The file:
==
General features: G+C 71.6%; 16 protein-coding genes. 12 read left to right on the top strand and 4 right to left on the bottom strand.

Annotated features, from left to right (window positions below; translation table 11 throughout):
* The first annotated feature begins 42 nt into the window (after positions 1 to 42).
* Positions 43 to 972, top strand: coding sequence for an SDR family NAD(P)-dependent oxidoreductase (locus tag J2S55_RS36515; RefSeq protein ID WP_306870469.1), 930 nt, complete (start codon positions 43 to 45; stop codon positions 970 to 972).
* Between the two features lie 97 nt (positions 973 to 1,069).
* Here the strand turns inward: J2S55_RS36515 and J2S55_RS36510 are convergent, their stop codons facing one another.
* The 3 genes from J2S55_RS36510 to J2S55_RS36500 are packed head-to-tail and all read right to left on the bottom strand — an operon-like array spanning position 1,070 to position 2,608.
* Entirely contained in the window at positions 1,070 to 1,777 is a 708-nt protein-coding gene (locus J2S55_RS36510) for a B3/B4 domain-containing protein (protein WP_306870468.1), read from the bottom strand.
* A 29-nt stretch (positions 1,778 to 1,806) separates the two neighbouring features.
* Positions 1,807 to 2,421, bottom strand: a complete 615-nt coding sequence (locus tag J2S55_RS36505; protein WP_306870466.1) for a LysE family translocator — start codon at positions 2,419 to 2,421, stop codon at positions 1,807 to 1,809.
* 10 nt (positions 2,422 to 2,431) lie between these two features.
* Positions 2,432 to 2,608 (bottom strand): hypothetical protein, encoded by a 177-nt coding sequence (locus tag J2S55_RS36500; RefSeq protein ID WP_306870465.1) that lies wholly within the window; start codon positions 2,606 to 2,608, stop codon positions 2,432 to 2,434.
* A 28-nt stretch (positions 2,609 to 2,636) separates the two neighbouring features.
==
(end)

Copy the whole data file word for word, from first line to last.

General features: G+C 71.6%; 16 protein-coding genes. 12 read left to right on the top strand and 4 right to left on the bottom strand.

Annotated features, from left to right (window positions below; translation table 11 throughout):
* The first annotated feature begins 42 nt into the window (after positions 1 to 42).
* Positions 43 to 972, top strand: coding sequence for an SDR family NAD(P)-dependent oxidoreductase (locus tag J2S55_RS36515; RefSeq protein ID WP_306870469.1), 930 nt, complete (start codon positions 43 to 45; stop codon positions 970 to 972).
* Between the two features lie 97 nt (positions 973 to 1,069).
* Here the strand turns inward: J2S55_RS36515 and J2S55_RS36510 are convergent, their stop codons facing one another.
* The 3 genes from J2S55_RS36510 to J2S55_RS36500 are packed head-to-tail and all read right to left on the bottom strand — an operon-like array spanning position 1,070 to position 2,608.
* Entirely contained in the window at positions 1,070 to 1,777 is a 708-nt protein-coding gene (locus J2S55_RS36510) for a B3/B4 domain-containing protein (protein WP_306870468.1), read from the bottom strand.
* A 29-nt stretch (positions 1,778 to 1,806) separates the two neighbouring features.
* Positions 1,807 to 2,421, bottom strand: a complete 615-nt coding sequence (locus tag J2S55_RS36505; protein WP_306870466.1) for a LysE family translocator — start codon at positions 2,419 to 2,421, stop codon at positions 1,807 to 1,809.
* 10 nt (positions 2,422 to 2,431) lie between these two features.
* Positions 2,432 to 2,608 (bottom strand): hypothetical protein, encoded by a 177-nt coding sequence (locus tag J2S55_RS36500; RefSeq protein ID WP_306870465.1) that lies wholly within the window; start codon positions 2,606 to 2,608, stop codon positions 2,432 to 2,434.
* A 28-nt stretch (positions 2,609 to 2,636) separates the two neighbouring features.